With its decision in Comcast Corp. v. Behrend, 133 S. Ct. 1426 (2013), the United States Supreme Court muddled the degree to which a district court may scrutinize the merits of a class action at the certification stage. In Comcast, the class plaintiffs sought to address one of the considerations for certification – the capacity for damages to be measured on a class-wide basis – by offering an expert damage model projecting damages under plaintiffs’ four, combined antitrust theories. While rejecting three of those theories, the district court certified the class on the basis of the fourth theory, coupled with the damage model. Comcast appealed, noting that the damage model (1) had not separated damages by each of plaintiffs’ four theories, (2) thus, potentially included damages under antitrust theories that the district court had rejected, and (3) in turn, could draw into the class persons not damaged under the one, permitted antitrust theory. The U.S. Court of Appeals for the Third Circuit rejected Comcast’s argument, finding that such examination of the damage model’s methodology would amount to an improper consideration of the merits of the case at the certification stage. In a 5-4 decision, the Supreme Court reversed, held that the class was improperly certified, and suggested that class counsel attempting to prove that they can quantify damages on a class-wide basis must:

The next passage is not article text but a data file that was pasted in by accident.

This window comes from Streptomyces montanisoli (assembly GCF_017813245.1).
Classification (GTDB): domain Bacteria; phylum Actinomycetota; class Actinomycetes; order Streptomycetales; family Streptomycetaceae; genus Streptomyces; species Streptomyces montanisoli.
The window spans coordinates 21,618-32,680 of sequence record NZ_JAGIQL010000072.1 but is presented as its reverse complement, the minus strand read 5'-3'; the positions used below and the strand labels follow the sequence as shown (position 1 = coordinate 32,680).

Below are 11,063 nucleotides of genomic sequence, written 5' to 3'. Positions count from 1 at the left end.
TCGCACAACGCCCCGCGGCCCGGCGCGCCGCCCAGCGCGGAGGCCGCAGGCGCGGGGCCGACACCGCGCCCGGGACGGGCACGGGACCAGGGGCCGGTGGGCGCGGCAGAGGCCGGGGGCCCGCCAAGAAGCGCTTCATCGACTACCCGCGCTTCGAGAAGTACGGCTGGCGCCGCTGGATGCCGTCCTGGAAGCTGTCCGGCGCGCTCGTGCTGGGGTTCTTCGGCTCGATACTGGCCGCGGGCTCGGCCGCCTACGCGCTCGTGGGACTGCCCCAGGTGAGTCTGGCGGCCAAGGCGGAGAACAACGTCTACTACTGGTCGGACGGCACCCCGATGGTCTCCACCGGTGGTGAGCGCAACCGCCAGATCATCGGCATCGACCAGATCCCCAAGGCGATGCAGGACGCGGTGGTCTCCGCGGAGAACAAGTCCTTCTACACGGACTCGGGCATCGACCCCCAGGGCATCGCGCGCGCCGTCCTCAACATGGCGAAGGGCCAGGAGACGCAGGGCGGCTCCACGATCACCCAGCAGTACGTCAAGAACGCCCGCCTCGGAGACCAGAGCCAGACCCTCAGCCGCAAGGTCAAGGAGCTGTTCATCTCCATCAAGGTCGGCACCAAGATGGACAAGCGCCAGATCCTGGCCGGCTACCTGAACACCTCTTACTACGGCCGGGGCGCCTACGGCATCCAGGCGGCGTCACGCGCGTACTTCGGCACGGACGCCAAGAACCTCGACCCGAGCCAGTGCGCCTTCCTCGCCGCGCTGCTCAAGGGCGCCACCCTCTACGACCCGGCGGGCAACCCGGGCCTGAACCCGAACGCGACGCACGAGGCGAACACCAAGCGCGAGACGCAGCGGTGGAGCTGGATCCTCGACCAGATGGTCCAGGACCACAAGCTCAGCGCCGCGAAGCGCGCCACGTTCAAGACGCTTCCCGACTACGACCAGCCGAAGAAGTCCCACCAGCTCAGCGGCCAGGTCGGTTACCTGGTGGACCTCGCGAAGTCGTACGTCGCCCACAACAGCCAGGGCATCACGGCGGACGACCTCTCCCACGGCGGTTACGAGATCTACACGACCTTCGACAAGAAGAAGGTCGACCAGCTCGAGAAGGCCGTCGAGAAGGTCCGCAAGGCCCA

- tie each theory of class impact to a discrete calculation of damages, and
- demonstrate the calculations are just and reasonable inferences, rather than speculation.
Whether Comcast will prompt closer scrutiny by district courts of merits other than damages during class certification remains to be seen.